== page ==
Classical Variation (or Capablanca Variation) 4.Qc2
4.Nf3 is known as the Kasparov Variation, since Garry Kasparov used it to great effect against Anatoly Karpov in their 1985 World Championship match. Kasparov played 4.Nf3 six times, scoring three wins and three draws. Today as White, this is a favourite weapon of GM Alexei Barsov and former Women's Champion Nona Gaprindashvili.
White develops the knight to a natural square and waits to see Black's reply. 4...d5 transposes to the Ragozin Defence of the Queen's Gambit Declined and 4...b6 5.Bg5 Bb7 transposes to the Nimzo/Queen's Indian hybrid line, so 4...c5 is the most common move that stays within Nimzo-Indian territory. Now 5.e3 transposes to the Rubinstein System, but the main move is 5.g3, which leads to a position that also arises from the Fianchetto Variation. 5.g3 cxd4 6.Nxd4 0-0 7.Bg2 d5 8.cxd5 Nxd5 can be considered the main line. Black has dissolved White's center, but the bishop on g2 exerts pressure on the black queenside, which White may augment with 9.Qb3.
This line can also arise from the Bogo-Indian Defence 1.d4 Nf6 2.c4 e6 3.Nf3 Bb4+) if White blocks the check with 4.Nc3. Most Bogo-Indian players are also Nimzo-Indian players, but for those who are not, this transposition into the Nimzo is something they need to be prepared for.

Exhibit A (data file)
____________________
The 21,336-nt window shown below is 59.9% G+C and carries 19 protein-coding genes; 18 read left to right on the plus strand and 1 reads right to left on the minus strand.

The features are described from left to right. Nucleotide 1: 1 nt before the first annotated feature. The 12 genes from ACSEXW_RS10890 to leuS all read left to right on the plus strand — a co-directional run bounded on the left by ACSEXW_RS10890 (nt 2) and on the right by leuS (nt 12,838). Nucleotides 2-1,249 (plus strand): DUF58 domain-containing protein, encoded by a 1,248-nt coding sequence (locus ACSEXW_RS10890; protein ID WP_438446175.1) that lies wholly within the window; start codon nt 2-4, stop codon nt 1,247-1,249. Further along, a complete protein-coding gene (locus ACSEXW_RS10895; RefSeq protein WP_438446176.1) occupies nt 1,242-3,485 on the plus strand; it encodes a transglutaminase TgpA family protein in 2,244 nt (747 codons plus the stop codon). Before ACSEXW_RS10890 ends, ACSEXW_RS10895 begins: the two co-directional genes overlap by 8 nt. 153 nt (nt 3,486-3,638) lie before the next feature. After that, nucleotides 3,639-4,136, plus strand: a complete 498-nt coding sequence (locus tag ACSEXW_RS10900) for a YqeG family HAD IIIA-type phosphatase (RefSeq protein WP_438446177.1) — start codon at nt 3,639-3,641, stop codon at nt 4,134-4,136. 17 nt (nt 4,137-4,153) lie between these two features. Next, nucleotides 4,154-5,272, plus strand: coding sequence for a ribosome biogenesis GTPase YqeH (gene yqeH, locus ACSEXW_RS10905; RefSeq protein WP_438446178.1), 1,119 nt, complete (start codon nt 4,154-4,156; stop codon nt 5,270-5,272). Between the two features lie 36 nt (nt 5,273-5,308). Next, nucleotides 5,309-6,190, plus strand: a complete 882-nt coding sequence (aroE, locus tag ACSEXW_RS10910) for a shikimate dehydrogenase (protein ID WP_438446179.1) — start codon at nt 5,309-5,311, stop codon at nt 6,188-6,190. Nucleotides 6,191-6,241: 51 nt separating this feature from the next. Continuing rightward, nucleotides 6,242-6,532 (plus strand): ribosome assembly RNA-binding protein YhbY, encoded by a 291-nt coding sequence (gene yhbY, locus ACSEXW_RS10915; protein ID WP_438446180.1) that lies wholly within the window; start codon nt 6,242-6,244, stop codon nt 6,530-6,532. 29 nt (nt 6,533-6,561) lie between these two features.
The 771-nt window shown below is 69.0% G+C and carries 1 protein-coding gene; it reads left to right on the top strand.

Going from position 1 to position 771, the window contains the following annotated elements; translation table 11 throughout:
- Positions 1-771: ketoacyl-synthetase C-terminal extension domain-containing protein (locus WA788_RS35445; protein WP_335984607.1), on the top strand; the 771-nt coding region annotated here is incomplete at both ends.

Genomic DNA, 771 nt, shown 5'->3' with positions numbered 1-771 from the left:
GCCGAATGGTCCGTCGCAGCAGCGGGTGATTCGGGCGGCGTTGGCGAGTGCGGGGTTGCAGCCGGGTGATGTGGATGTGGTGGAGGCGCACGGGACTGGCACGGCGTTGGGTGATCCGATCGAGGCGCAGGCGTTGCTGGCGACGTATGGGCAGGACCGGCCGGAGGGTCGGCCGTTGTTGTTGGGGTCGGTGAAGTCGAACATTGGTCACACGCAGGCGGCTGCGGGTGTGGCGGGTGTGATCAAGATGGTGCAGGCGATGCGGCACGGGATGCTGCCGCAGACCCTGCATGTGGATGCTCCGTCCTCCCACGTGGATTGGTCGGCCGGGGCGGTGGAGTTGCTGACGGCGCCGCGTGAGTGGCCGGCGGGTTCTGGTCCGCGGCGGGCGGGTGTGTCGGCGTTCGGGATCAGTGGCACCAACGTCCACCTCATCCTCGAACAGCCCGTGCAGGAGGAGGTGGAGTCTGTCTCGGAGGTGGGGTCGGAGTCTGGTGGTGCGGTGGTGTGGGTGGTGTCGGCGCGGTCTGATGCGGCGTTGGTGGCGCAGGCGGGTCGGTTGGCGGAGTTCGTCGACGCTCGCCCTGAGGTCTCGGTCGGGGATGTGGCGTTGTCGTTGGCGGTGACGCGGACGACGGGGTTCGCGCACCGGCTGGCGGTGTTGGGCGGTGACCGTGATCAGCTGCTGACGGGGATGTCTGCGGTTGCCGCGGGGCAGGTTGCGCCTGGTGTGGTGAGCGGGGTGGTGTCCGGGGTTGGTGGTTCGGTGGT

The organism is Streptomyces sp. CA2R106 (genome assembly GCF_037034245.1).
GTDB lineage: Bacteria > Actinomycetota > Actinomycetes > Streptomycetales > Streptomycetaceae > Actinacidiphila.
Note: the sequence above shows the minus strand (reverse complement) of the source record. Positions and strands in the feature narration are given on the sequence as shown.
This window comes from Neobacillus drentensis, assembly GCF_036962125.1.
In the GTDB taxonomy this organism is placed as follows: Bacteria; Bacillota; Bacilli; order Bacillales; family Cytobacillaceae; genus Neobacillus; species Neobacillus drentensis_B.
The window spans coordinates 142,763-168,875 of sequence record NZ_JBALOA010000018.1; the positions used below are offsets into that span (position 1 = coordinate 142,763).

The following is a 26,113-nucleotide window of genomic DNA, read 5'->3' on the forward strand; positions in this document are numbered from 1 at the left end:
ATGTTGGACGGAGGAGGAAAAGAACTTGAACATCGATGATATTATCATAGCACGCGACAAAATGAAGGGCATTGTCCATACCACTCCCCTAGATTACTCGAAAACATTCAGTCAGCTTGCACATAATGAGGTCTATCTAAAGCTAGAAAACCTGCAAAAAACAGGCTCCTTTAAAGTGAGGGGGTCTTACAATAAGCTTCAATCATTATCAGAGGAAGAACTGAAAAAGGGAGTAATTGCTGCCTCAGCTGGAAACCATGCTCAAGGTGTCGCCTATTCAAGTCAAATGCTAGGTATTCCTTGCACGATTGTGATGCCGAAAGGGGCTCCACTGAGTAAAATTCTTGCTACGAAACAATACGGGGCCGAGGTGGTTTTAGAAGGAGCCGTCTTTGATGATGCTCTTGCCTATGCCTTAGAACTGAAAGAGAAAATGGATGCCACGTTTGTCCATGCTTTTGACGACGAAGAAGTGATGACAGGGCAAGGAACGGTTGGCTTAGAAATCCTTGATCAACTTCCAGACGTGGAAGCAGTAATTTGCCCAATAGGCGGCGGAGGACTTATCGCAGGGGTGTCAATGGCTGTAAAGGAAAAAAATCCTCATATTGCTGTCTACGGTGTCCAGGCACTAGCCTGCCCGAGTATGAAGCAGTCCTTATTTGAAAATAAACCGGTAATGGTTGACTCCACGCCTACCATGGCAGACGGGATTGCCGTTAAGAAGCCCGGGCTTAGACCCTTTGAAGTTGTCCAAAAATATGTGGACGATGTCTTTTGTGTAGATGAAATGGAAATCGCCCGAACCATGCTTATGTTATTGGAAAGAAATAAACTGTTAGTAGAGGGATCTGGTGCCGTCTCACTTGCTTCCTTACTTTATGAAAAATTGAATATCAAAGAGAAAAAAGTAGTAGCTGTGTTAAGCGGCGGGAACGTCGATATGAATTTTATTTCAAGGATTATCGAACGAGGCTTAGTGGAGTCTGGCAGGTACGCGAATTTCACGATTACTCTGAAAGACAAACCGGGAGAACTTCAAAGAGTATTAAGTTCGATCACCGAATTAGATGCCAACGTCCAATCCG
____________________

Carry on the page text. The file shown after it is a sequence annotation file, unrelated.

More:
Gheorghiu or Shirov Variation
4.f3 - This line is called the Gheorghiu Variation (a name given by Gligoric),who often played it early in his career, even defeating Fischer, and sometimes the Shirov Variation, after Alexei Shirov who used it with great success in the early 1990s, before he lost three consecutive games with the line and abandoned it. It is a straightforward attempt to seize control of e4, though at the cost of delaying development, and therefore attempts to refute Black's plan, which has been to play for control of the e4-square. Black's most common reply is 4...d5 5.a3 Bxc3+ 6.bxc3 c5 7.cxd5 Nxd5, a position also reached from the Sämisch Variation. Black's pressure on c3 and d4 compels White to play 8.dxc5, trying to open the position for his two bishops. White will follow up with e4, and Black will counter with ...e5 at some point to prevent White from pushing his e- and f-pawns further up the board. Another approach for Black is to play 4...c5, after which White plays 5.d5 to keep his central pawns together reaches a Benoni-style position, and Black's main replies are 5...b5, 5...O-O, 5...Bxc3+ and 5...Nh5. 5.a3 Bxc3+ 6.bxc3 is a direct transposition to the Saemisch Variation below.
The Leningrad Variation